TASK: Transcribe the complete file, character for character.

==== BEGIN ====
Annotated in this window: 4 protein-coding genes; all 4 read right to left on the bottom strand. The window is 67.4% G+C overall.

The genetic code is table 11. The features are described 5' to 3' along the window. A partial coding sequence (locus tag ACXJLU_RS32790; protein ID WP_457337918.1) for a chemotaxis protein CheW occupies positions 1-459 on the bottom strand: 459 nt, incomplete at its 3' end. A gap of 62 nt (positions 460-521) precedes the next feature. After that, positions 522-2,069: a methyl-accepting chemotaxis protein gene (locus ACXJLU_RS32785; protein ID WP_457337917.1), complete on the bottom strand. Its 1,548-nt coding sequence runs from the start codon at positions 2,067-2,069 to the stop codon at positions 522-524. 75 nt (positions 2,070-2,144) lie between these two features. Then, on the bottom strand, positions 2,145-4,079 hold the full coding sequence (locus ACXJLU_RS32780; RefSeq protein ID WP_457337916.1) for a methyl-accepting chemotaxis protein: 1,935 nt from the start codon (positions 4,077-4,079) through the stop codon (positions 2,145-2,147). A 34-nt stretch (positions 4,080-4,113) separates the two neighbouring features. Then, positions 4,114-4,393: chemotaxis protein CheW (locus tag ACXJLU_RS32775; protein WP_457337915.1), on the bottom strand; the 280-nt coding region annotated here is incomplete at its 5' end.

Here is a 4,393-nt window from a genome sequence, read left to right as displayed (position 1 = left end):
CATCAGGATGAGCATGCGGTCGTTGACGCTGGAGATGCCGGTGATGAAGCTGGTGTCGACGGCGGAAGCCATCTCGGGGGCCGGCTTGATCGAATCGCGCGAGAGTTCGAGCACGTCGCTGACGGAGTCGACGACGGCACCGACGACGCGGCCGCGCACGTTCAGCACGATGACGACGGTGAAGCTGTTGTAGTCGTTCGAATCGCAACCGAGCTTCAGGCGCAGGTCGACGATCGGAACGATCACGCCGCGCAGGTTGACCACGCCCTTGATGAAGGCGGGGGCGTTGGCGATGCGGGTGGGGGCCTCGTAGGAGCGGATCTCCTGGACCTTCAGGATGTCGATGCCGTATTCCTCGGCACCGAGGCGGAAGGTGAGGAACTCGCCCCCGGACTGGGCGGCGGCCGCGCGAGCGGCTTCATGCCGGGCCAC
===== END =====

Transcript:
Annotated in this window: 4 protein-coding genes; all 4 read right to left on the bottom strand. The window is 67.4% G+C overall.

The genetic code is table 11. The features are described 5' to 3' along the window. A partial coding sequence (locus tag ACXJLU_RS32790; protein ID WP_457337918.1) for a chemotaxis protein CheW occupies positions 1-459 on the bottom strand: 459 nt, incomplete at its 3' end. A gap of 62 nt (positions 460-521) precedes the next feature. After that, positions 522-2,069: a methyl-accepting chemotaxis protein gene (locus ACXJLU_RS32785; protein ID WP_457337917.1), complete on the bottom strand. Its 1,548-nt coding sequence runs from the start codon at positions 2,067-2,069 to the stop codon at positions 522-524. 75 nt (positions 2,070-2,144) lie between these two features. Then, on the bottom strand, positions 2,145-4,079 hold the full coding sequence (locus ACXJLU_RS32780; RefSeq protein ID WP_457337916.1) for a methyl-accepting chemotaxis protein: 1,935 nt from the start codon (positions 4,077-4,079) through the stop codon (positions 2,145-2,147). A 34-nt stretch (positions 4,080-4,113) separates the two neighbouring features. Then, positions 4,114-4,393: chemotaxis protein CheW (locus tag ACXJLU_RS32775; protein WP_457337915.1), on the bottom strand; the 280-nt coding region annotated here is incomplete at its 5' end.

Here is a 4,393-nt window from a genome sequence, read left to right as displayed (position 1 = left end):
CATCAGGATGAGCATGCGGTCGTTGACGCTGGAGATGCCGGTGATGAAGCTGGTGTCGACGGCGGAAGCCATCTCGGGGGCCGGCTTGATCGAATCGCGCGAGAGTTCGAGCACGTCGCTGACGGAGTCGACGACGGCACCGACGACGCGGCCGCGCACGTTCAGCACGATGACGACGGTGAAGCTGTTGTAGTCGTTCGAATCGCAACCGAGCTTCAGGCGCAGGTCGACGATCGGAACGATCACGCCGCGCAGGTTGACCACGCCCTTGATGAAGGCGGGGGCGTTGGCGATGCGGGTGGGGGCCTCGTAGGAGCGGATCTCCTGGACCTTCAGGATGTCGATGCCGTATTCCTCGGCACCGAGGCGGAAGGTGAGGAACTCGCCCCCGGACTGGGCGGCGGCCGCGCGAGCGGCTTCATGCCGGGCCAC